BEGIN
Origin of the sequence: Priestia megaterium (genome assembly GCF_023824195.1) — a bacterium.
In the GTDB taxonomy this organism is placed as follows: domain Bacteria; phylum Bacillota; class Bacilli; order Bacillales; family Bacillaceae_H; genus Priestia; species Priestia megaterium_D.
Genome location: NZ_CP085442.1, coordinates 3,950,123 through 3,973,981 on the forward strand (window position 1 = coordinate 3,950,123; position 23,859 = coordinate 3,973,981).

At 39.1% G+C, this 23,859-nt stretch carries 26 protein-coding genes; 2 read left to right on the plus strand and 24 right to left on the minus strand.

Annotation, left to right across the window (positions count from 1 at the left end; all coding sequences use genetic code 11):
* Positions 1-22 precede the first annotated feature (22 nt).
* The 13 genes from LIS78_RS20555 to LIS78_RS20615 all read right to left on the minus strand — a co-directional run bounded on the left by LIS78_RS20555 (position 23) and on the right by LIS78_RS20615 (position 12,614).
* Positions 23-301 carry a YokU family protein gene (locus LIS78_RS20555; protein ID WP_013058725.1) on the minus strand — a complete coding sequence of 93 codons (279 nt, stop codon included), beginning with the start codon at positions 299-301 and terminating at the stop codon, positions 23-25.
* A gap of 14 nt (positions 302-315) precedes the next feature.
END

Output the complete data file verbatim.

Origin of the sequence: Priestia megaterium (genome assembly GCF_023824195.1) — a bacterium.
In the GTDB taxonomy this organism is placed as follows: domain Bacteria; phylum Bacillota; class Bacilli; order Bacillales; family Bacillaceae_H; genus Priestia; species Priestia megaterium_D.
Genome location: NZ_CP085442.1, coordinates 3,950,123 through 3,973,981 on the forward strand (window position 1 = coordinate 3,950,123; position 23,859 = coordinate 3,973,981).

At 39.1% G+C, this 23,859-nt stretch carries 26 protein-coding genes; 2 read left to right on the plus strand and 24 right to left on the minus strand.

Annotation, left to right across the window (positions count from 1 at the left end; all coding sequences use genetic code 11):
* Positions 1-22 precede the first annotated feature (22 nt).
* The 13 genes from LIS78_RS20555 to LIS78_RS20615 all read right to left on the minus strand — a co-directional run bounded on the left by LIS78_RS20555 (position 23) and on the right by LIS78_RS20615 (position 12,614).
* Positions 23-301 carry a YokU family protein gene (locus LIS78_RS20555; protein ID WP_013058725.1) on the minus strand — a complete coding sequence of 93 codons (279 nt, stop codon included), beginning with the start codon at positions 299-301 and terminating at the stop codon, positions 23-25.
* A gap of 14 nt (positions 302-315) precedes the next feature.